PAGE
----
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Well even Chord has stopped selling bi-wire,

They explain why two thirds of the way down this article:
 

ThisIsJimmy

Well-known member
Nov 11, 2020
225
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Maybe you should add a 'don't know' option - that's probably what I'd go for. I did biwire with my first, but no audible difference. I've biamped, which is definitely a good thing where it's an option.

Here's hoping for a semblance of respect for others' opinions as this is cable-related...
Everytime "I don't know" comes up in a poll, I can't help but think of this :LOL::

View: https://www.youtube.com/watch?v=McdjBaChdBA

On a more serious note, I don't understand the need to Bi-Wire in this day and age. If it's purpose on seperating high and low frequencies is to do with audio processing and datathroughput then surely tech has progressed enough to ensure:

1. Limited/No noise interference should be generated via DAC or AMP
2. Processing Chips should be more than capable of dealing with the audio throughput
3. Cable quality should be sufficient to deliver that from the AMP to the speakers (otherwise what is the point of having it) Surely if you had multiple cables of the same quality you'd encounter just as much audible deterioration because the cable length to the speaker wouldn't change between having one or two. And if it can't deliver the sound properly you'd just buy a better single cable.
 
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Tinman1952

Well-known member
May 19, 2021
636
316
770
Everytime "I don't know" comes up in a poll, I can't help but think of this :LOL::

View: https://www.youtube.com/watch?v=McdjBaChdBA

On a more serious note, I don't understand the need to Bi-Wire in this day and age. If it's purpose on seperating high and low frequencies is to do with audio processing and datathroughput then surely tech has progressed enough to ensure:

1. Limited/No noise interference should be generated via DAC or AMP
2. Processing Chips should be more than capable of dealing with the audio throughput
3. Cable quality should be sufficient to deliver that from the AMP to the speakers (otherwise what is the point of having it) Surely if you had multiple cables of the same quality you'd encounter just as much audible deterioration because the cable length to the speaker wouldn't change between having one or two. And if it can't deliver the sound properly you'd just buy a better single cable.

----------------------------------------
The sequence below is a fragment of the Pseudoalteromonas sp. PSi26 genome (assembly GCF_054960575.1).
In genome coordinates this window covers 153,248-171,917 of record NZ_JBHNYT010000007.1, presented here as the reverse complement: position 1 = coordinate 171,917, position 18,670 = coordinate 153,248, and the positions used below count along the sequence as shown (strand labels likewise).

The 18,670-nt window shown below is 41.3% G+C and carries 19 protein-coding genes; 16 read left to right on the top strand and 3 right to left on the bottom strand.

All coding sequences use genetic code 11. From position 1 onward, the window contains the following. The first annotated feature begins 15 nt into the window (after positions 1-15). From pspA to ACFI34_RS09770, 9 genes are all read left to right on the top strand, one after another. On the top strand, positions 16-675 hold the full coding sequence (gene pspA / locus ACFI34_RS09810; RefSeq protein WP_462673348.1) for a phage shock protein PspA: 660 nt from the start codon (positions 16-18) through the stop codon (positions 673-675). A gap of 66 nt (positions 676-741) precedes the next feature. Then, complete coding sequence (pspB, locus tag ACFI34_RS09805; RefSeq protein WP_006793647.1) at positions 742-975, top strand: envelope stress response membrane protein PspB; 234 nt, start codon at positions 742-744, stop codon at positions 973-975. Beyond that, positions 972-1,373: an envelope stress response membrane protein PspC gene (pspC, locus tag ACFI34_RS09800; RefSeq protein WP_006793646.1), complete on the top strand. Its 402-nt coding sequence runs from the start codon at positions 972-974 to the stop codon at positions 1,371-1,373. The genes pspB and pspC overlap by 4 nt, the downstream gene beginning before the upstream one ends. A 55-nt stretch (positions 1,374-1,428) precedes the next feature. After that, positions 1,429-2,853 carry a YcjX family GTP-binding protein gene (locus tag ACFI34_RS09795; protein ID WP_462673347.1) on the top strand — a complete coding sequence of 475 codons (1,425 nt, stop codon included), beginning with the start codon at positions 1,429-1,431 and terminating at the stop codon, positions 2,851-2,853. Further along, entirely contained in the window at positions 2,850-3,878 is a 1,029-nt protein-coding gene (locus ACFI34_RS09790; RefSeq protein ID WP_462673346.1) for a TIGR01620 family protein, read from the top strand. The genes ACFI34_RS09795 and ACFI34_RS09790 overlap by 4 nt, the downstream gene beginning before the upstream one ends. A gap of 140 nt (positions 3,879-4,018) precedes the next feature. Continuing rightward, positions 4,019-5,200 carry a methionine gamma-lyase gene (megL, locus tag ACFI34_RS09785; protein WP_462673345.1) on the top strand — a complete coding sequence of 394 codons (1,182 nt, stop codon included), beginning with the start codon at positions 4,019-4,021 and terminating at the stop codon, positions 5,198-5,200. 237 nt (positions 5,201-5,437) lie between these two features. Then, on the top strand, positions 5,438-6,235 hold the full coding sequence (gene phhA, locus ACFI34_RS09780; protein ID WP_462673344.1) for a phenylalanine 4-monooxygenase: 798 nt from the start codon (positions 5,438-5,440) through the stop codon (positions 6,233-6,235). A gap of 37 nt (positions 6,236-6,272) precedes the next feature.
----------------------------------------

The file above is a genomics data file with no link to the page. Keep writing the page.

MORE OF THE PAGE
There are no ‘processing chips’ in passive speaker crossovers. 🙄
Plus the idea of biwiring is to separate the high frequency from the low frequency signals in the wire…..
whether you like the result of course is up to you.
 
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Tinman1952

Well-known member
May 19, 2021
636
316
770
It's nothing to do with frequency signals. It is simply a way of directing signal to separate parts of the speakers crossover. Pointless really.
Well I beg to disagree…it’s everything to do with frequency signals.
The proponents would say that separating the high and low frequency signals improves sound quality.
However…my experience is that it actually makes it worse… losing some midrange. Of course it depends on the crossover design too.
 
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ThisIsJimmy

Well-known member
Nov 11, 2020
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Well I beg to disagree…it’s everything to do with frequency signals.
The proponents would say that separating the high and low frequency signals improves sound quality.
However…my experience is that it actually makes it worse… losing some midrange. Of course it depends on the crossover design too.